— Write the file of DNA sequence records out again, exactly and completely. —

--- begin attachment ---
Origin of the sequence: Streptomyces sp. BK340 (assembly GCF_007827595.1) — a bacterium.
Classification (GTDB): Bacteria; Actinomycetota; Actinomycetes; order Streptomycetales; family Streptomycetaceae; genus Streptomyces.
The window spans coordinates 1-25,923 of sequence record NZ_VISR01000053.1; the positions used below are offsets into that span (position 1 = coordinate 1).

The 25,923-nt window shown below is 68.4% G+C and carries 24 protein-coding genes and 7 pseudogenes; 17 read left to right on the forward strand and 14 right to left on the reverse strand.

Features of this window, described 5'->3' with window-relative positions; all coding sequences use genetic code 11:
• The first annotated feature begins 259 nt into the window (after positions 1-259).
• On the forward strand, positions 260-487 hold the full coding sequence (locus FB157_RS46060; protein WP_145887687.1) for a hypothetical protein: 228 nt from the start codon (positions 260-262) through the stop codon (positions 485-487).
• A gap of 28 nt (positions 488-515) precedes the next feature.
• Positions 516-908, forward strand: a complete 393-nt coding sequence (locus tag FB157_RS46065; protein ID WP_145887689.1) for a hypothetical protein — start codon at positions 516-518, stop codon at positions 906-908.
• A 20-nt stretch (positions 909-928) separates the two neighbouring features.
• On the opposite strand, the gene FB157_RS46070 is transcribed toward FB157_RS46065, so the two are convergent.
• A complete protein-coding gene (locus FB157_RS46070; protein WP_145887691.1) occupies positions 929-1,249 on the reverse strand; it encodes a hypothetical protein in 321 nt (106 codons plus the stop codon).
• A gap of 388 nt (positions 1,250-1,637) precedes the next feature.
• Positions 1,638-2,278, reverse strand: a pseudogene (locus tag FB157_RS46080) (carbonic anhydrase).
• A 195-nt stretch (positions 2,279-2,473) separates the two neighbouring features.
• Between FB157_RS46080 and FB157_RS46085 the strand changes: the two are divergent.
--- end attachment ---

Origin of the sequence: Streptomyces sp. BK340 (assembly GCF_007827595.1) — a bacterium.
Classification (GTDB): Bacteria; Actinomycetota; Actinomycetes; order Streptomycetales; family Streptomycetaceae; genus Streptomyces.
The window spans coordinates 1-25,923 of sequence record NZ_VISR01000053.1; the positions used below are offsets into that span (position 1 = coordinate 1).

The 25,923-nt window shown below is 68.4% G+C and carries 24 protein-coding genes and 7 pseudogenes; 17 read left to right on the forward strand and 14 right to left on the reverse strand.

Features of this window, described 5'->3' with window-relative positions; all coding sequences use genetic code 11:
• The first annotated feature begins 259 nt into the window (after positions 1-259).
• On the forward strand, positions 260-487 hold the full coding sequence (locus FB157_RS46060; protein WP_145887687.1) for a hypothetical protein: 228 nt from the start codon (positions 260-262) through the stop codon (positions 485-487).
• A gap of 28 nt (positions 488-515) precedes the next feature.
• Positions 516-908, forward strand: a complete 393-nt coding sequence (locus tag FB157_RS46065; protein ID WP_145887689.1) for a hypothetical protein — start codon at positions 516-518, stop codon at positions 906-908.
• A 20-nt stretch (positions 909-928) separates the two neighbouring features.
• On the opposite strand, the gene FB157_RS46070 is transcribed toward FB157_RS46065, so the two are convergent.
• A complete protein-coding gene (locus FB157_RS46070; protein WP_145887691.1) occupies positions 929-1,249 on the reverse strand; it encodes a hypothetical protein in 321 nt (106 codons plus the stop codon).
• A gap of 388 nt (positions 1,250-1,637) precedes the next feature.
• Positions 1,638-2,278, reverse strand: a pseudogene (locus tag FB157_RS46080) (carbonic anhydrase).
• A 195-nt stretch (positions 2,279-2,473) separates the two neighbouring features.
• Between FB157_RS46080 and FB157_RS46085 the strand changes: the two are divergent.